Brazilian authorities have launched a campaign to clamp down on websites that improperly promote the biggest country in Latin America as a destination for sexual tourism.
The tourism ministry said that it began monitoring more than 2000 Internet sites last year that misuse its logo and found that 82 per cent of them had content with a sexual or sensual connotation. Most of the websites were hosted in the United States.
In a statement released Tuesday, the ministry said 1100 such sites were altered or removed from the Internet as a result of its action.
And Tourism Minister Gastao Vieira said that his ministry was working with other public institutions to step up the battle against such "criminal practices."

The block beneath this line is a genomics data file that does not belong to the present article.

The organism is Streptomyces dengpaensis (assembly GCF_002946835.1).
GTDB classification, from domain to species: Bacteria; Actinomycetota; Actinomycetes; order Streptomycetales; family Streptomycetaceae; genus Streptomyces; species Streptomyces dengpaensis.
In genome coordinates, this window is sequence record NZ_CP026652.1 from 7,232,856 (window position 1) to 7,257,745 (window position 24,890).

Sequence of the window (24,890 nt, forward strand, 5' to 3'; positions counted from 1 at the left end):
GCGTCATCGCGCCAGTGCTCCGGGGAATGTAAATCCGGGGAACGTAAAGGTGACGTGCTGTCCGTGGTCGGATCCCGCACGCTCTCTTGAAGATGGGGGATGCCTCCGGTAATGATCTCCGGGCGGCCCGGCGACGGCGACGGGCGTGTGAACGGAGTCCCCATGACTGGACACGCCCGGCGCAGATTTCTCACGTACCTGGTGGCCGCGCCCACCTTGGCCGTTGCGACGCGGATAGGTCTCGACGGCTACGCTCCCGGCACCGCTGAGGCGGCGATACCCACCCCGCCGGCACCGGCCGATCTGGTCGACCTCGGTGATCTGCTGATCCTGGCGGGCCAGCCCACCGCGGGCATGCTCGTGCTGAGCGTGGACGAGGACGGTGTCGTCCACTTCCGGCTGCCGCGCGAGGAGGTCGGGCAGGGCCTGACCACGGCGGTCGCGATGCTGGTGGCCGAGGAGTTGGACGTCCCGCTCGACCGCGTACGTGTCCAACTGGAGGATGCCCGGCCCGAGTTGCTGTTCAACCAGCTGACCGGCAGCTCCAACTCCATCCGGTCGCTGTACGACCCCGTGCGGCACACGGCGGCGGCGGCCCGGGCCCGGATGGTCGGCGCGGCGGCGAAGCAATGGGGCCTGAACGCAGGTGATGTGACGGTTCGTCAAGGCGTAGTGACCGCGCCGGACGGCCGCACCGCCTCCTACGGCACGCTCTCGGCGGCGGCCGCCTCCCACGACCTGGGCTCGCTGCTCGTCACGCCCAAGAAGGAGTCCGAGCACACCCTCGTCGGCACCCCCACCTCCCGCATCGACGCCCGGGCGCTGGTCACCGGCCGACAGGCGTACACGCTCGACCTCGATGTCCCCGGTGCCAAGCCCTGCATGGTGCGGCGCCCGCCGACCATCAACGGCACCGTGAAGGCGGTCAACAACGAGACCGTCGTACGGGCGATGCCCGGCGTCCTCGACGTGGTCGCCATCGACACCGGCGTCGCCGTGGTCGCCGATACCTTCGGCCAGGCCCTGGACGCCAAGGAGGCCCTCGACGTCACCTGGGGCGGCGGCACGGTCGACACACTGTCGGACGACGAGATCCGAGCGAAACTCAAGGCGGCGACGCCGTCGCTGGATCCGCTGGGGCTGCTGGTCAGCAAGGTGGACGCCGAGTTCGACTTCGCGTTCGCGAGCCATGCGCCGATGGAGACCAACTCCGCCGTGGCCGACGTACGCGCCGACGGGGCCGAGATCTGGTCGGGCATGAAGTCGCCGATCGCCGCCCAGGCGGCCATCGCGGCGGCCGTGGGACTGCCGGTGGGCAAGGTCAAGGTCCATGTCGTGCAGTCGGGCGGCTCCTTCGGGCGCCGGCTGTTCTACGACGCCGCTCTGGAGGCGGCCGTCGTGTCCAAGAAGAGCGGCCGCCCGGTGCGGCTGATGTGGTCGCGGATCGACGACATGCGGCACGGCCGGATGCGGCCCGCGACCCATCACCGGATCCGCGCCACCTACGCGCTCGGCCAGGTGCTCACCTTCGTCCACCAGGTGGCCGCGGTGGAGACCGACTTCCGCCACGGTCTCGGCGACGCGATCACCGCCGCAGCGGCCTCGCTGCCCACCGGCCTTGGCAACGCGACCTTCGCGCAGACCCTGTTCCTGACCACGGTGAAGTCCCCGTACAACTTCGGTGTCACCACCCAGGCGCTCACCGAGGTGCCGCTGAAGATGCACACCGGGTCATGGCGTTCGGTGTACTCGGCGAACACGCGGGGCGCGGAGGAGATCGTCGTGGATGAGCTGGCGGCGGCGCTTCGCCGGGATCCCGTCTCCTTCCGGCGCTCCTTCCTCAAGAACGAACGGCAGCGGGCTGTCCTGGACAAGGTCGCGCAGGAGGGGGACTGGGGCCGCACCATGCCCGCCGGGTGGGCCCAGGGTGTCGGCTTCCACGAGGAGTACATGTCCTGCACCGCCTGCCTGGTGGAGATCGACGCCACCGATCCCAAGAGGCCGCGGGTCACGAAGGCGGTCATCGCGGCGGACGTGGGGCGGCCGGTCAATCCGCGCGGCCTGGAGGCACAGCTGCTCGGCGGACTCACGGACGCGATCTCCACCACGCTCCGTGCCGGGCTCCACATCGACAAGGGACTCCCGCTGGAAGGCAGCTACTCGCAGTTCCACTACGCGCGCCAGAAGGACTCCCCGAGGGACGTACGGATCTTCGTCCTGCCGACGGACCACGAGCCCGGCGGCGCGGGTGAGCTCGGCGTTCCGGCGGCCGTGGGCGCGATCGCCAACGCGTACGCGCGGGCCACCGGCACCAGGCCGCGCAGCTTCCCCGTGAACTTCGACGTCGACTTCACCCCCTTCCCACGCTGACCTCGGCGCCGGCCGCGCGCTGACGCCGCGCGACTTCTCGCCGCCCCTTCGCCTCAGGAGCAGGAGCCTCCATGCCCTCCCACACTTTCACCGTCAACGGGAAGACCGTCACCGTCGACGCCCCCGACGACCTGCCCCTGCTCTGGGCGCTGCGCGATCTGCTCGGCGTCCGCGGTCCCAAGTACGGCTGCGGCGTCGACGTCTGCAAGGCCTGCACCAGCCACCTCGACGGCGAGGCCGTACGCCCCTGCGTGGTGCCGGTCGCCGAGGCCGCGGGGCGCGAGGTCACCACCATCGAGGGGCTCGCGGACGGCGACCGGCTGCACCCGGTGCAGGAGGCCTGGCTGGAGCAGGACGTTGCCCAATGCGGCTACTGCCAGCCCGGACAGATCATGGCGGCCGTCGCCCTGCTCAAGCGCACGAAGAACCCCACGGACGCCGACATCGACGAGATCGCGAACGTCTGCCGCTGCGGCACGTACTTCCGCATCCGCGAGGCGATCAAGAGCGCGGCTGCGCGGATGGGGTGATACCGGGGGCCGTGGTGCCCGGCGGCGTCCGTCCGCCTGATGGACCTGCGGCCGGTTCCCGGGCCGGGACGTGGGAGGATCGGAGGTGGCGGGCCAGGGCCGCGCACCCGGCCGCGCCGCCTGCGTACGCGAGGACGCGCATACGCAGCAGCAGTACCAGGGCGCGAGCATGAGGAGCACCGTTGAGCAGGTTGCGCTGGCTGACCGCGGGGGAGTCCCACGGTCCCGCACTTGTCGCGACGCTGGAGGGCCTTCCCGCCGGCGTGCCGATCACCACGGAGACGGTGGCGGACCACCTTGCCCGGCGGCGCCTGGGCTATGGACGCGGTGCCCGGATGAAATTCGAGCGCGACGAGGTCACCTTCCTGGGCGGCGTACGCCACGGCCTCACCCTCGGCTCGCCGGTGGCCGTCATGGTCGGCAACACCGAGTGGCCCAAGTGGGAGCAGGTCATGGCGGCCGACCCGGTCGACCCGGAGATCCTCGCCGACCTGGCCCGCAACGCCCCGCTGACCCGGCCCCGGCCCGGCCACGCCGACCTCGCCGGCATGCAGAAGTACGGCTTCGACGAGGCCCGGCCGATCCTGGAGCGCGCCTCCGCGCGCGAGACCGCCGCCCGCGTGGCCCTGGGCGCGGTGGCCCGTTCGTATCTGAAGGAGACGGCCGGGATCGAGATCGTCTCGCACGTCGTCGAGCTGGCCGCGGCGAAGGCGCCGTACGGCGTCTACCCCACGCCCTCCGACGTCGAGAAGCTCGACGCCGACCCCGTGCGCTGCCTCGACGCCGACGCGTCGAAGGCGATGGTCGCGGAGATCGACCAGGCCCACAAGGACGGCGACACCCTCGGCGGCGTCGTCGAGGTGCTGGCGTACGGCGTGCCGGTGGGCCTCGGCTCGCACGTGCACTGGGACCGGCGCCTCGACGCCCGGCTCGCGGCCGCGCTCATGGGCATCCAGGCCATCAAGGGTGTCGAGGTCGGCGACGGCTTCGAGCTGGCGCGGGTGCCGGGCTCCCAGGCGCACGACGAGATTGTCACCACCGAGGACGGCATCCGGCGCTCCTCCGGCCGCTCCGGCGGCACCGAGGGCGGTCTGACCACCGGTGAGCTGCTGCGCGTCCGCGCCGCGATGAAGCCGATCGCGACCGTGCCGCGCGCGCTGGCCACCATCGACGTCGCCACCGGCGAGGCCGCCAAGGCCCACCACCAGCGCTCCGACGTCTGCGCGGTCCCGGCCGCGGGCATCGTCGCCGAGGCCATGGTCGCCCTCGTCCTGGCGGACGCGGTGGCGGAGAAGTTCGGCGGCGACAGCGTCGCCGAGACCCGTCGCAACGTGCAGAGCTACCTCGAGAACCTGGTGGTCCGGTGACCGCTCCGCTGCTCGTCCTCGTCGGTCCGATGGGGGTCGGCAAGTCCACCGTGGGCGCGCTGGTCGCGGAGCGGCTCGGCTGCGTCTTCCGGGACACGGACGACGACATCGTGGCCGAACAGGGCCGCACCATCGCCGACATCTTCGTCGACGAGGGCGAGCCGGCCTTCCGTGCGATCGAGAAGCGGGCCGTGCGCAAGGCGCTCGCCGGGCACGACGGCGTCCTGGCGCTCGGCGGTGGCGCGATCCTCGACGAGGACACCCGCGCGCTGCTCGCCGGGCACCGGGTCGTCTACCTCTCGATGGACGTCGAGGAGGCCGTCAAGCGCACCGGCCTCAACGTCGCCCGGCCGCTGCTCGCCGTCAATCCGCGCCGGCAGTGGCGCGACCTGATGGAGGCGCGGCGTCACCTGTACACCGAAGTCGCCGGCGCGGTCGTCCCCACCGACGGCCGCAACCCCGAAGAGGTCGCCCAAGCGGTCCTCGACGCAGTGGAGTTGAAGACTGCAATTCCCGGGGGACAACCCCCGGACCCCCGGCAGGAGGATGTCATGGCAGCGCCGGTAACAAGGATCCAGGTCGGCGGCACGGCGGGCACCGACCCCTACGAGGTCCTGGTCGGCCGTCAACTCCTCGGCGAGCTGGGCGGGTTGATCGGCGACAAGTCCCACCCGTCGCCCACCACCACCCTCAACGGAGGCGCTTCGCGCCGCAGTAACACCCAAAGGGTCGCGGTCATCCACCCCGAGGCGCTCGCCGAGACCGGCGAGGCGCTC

"Sexual tourism is a crime and those responsible must be punished," he said, stressing that his ministry was monitoring the Internet to "devise strategies with the entire federal government and crack down on attempts to give our country a negative connotation."
Vieira stressed that his ministry's efforts to promote the country's natural beauty, cultural attractions and the hospitality of the Brazilian people had led a growing number of foreign tourists to visit.
Last year, some 5.4 million foreigners visited Brazil, which is preparing to host two major sporting events, the soccer World Cup in 2014 and the Summer Olympics in 2016.
The ministry also said it was relentlessly fighting child sexual exploitation and had invested $US17.6 million over the past six years to combat the scourge.